CW: Yeah. So?

GD: Well, it can’t be both “just under 25%” and “over half”! It’s one or the other!

CW: Right. The “over 50%” figure is a lie. I thought you already knew that.

(Greg points toward the front of the computer monitor and silently mouths “It’s for Them!” Cynthia mouths back “OK!”)

CW: Let’s put that aside and get to how much that percentage has grown. To claim “substantial direct and indirect tax revenues to the benefit of the City’s General Fund,” the percentage of General Fund revenues generated by tourism prior to the 1996 public investment would need to be significantly below 25%, or today’s return on investment.

GD: How much growth did they predict?

CW: I’m getting to that. In 1996, the City claimed IN WRITING:

“Payment of any increased City operating costs (resulting from additional visitors) and net funds for Citywide programs will come from induced hotel room occupancies, sales and property taxes. Funds for Citywide use (e.g. police, fire, streets, etc.) are projected to increase 60% (from $10 to $16 million annually).”

GD: So, 60% growth predicted. Hey, here’s Vern. (To Vern:) I thought that you weren’t coming back!

VN: Well, I ran into one of our readers, who said that after I left the discussion got substantive.

CW: Here, read this report that Anaheim ordered.  The contract sought justification of the 1996 agreement.

VN: Oh, like they did with the –

GD: The CSL Report for the Stadium. Yes, we know.

CW: They do this a lot.

VN: OK, I’m emotionally prepared for this now:

“Fiscal Project Impacts Analyzed and Presented in Economic and Planning Systems report dated September 24, 1996.”

So these are the City’s own numbers. (Cynthia nods.)

Page 3

ARA base revenues and expenditures constant 1995 dollars

22.7% of General Fund comes from ARA tourism

So, 22.7% from tourism in 1995/96 to just under 25% from tourism in FY 2015/16. That’s an increase of: 2%!

CW: I guess it is in a way

GD: No, it’s not. But it’s no more than 10%. Remember, while you were gone, we said that an increase of 10% to 16% was a 60% increase? You use the smaller number as the base. So if it went from 22.7% to 25%, that would be an increase of 2.3% – or just under 10%. Given that an increase to 24.7% would be a 9% increase, and an increase to 24.5% would be about an 8% increase, you’d think that the report would be more specific about exactly what —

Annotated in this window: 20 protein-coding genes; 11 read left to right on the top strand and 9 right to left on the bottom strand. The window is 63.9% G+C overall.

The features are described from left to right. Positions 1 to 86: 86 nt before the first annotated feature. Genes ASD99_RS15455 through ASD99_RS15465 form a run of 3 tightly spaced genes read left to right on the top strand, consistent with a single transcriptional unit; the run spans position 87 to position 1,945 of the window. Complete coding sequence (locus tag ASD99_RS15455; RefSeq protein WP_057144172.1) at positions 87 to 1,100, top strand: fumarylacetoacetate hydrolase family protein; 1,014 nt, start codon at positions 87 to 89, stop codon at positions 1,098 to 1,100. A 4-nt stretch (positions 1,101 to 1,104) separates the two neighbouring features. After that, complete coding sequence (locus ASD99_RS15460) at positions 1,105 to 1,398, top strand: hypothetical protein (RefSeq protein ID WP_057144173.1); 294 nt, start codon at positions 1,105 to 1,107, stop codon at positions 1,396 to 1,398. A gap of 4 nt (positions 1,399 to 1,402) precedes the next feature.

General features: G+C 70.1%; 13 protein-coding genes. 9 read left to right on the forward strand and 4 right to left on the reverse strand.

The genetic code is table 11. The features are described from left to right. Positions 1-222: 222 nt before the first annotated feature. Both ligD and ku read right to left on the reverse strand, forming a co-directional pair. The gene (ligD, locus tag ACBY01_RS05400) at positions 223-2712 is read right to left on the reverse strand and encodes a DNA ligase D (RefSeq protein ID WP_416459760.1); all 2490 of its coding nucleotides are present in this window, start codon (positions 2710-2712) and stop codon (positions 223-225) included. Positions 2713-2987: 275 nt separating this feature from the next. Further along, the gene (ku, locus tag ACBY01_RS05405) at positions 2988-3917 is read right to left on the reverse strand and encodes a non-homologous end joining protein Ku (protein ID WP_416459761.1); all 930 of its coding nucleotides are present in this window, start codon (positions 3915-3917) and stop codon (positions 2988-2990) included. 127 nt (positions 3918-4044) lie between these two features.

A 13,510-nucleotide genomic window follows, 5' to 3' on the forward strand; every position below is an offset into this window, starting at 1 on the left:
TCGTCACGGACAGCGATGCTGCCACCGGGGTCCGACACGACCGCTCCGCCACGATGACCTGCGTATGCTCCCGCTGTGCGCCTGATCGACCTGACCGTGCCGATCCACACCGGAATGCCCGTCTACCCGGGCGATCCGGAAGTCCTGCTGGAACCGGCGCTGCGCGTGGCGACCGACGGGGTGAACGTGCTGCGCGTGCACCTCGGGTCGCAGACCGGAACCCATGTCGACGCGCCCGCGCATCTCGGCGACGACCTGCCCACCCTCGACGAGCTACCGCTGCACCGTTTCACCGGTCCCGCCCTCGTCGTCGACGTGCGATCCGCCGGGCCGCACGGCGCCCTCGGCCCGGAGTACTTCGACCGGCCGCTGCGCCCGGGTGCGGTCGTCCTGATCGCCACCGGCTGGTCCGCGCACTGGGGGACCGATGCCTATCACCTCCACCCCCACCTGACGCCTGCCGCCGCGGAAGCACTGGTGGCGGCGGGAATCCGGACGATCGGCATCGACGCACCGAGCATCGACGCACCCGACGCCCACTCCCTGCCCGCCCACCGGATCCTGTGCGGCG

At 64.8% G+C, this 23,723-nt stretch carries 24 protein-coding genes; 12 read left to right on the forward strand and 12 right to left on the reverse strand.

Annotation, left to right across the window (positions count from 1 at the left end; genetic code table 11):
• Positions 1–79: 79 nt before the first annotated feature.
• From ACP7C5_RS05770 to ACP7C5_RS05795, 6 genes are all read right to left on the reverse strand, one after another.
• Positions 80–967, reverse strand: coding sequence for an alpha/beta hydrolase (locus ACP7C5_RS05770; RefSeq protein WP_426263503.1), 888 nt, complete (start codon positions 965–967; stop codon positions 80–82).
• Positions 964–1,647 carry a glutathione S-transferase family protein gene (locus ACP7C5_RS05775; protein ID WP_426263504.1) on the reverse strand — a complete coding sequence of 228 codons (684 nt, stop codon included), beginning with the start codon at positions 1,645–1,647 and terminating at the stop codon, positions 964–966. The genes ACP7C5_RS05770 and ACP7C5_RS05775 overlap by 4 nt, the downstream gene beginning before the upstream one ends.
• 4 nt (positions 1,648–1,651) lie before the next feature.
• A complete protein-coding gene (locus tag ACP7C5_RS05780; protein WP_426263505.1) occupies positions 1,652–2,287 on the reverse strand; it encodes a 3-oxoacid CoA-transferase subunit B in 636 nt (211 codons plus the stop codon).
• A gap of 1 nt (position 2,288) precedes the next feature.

CW (interrupting): The important thing is that it’s not over 10%. Specifically, it’s not 60%., which is what they had predicted!

GD: Growth of 60% would have taken it from 22.7% to 36.3%.

VN (imitating William Shatner): Mr. Spock!

CW (to Greg): Shush!

GD: I’m just saying that –

CW (interrupting): These numbers (looks at Greg to make sure he has stopped), these numbers are not opinion. They are not up for debate. They came from the City’s own industry expert whose report was the basis for the October 1996 agreements, and the City 2015/16 budget just approved by the current City Council. Any claims that this information is “politically motivated and misinformed” will flip right back onto the City staff and consultants who generated the data.

VN: So these 1996 agreements were approved based on a prediction of a 60% increase in how much the Resort would contribute to the General Fund …

CW: Right.

VN: But the actual figure can be no more than 10% growth despite all the money that was spent on the resort.

CW: Right. They only reached 1/6 of their own benchmark for success.

VN: Wow. I’m glad I came back.

GD: I find the City’s position highly illogical.

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Identity suspected but unsure, Anaheim Insider is SOME slavish devotee of Curt Pringle and the Disney/Chamber kleptocracy in the OC's biggest city, and can always be counted on to spout their official line. [OK, he's a satirical character based on the anonymous "Anaheim Insider" who posts on Matt Cunningham's "AnaheimBlog.net", and is known for his tagline "Anaheim Insider here" and referring to Mr. Pringle as "The Great Man."] Oh, and of late, the editors have been using "Anaheim Insider" for non-satirical Anaheim-related pieces which are either collaborative or simple announcements.